Ultrasound images Haemodynamics vascular tree of the kidney

The vascular tree of the kidney can be effectively demonstrated with colour Doppler (Fig. below).
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TS through the LK demonstrates the main renal vein (blue) draining into the IVC. The main
renal artery can be seen in red alongside.
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TS through the LK demonstrates the main renal vein (blue) draining into the IVC. The main
renal artery can be seen in red alongside
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ultrasound images The waveform from the main renal artery at the hilum of the kidney is of
low resistance with good end-diastolic flow. The spectrum from the adjacent vein can be seen below the baseline.
By manipulating the system sensitivity and using a low pulse repetition frequency (PRF), small vessels can be demonstrated at the periphery of the kidney. Demonstration of the extrarenal main artery and vein with colour Doppler is most successful in the coronal or axial section by identifying the renal hilum and tracing the artery back to the aorta or the vein to the inferior vena cava (IVC). The best Doppler signals, that is, the highest Doppler shift frequencies, are obtained when the direction of the vessel is parallel to the beam, and taken on suspended respiration. The left renal vein is readily demonstrated between the superior mesenteric artery (SMA) and aorta by scanning just below the body of the pancreas in transverse section. The origins of the renal arteries may be seen arising from the aorta in a coronal section [Fig. below]. The normal adult renal vasculature is of low resistance with a fast, almost vertical systolic upstroke and continuous forward end diastolic flow. Resistance generally increases with age. The more peripheral arteries are of lower velocity with weaker Doppler signals, and are less pulsatile than the main vessel.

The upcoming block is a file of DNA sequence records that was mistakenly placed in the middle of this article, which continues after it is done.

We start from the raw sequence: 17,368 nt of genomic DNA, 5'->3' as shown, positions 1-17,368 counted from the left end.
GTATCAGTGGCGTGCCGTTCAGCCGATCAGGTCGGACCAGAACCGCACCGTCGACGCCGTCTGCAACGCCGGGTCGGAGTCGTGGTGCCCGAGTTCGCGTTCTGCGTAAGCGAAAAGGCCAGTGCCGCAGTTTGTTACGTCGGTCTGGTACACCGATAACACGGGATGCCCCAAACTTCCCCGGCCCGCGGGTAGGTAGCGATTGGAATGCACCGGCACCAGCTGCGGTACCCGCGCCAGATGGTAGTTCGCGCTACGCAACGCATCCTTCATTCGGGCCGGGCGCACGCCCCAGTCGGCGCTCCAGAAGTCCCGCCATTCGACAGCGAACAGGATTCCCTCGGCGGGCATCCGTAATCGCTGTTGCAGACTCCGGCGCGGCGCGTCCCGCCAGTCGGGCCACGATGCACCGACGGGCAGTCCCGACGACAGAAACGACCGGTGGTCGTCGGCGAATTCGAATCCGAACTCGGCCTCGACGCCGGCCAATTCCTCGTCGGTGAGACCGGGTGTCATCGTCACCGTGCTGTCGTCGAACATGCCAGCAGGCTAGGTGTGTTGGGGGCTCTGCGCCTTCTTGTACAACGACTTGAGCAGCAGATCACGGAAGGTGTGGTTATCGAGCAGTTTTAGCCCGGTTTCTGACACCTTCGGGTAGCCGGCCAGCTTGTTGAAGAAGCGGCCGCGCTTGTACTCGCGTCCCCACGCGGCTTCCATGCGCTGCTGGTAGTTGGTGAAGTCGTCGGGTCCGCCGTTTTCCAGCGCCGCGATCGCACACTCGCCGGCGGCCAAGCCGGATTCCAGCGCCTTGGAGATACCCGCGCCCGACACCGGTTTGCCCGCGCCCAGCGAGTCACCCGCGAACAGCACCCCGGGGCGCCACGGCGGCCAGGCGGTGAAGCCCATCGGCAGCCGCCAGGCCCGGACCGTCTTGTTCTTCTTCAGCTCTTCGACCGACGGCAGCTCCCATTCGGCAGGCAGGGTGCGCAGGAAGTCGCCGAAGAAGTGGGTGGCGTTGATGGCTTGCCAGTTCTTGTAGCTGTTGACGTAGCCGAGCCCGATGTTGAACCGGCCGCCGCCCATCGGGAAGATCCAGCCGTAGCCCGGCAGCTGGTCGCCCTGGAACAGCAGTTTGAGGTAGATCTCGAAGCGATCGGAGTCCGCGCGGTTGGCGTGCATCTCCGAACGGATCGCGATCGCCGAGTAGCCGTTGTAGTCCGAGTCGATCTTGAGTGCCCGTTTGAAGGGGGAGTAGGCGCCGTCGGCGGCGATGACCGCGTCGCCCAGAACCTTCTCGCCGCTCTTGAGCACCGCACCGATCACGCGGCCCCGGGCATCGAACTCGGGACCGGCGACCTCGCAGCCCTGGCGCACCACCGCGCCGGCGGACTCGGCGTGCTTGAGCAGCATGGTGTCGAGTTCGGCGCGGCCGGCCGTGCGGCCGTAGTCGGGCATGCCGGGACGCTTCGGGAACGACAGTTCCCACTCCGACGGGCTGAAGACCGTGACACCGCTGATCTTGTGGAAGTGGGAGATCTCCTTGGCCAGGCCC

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Ultrasound images Coronal section through the aorta (AO) showing the origin of the left renal artery. The blue colour in the proximal section of the artery is an aliasing artefact due to the strong Doppler signal from this part of the vessel, which is parallel to the beam. (Compare this with the aorta, which, because of its relatively perpendicular angle with the beam, has a poor Doppler signal, despite its high velocity in reality.)
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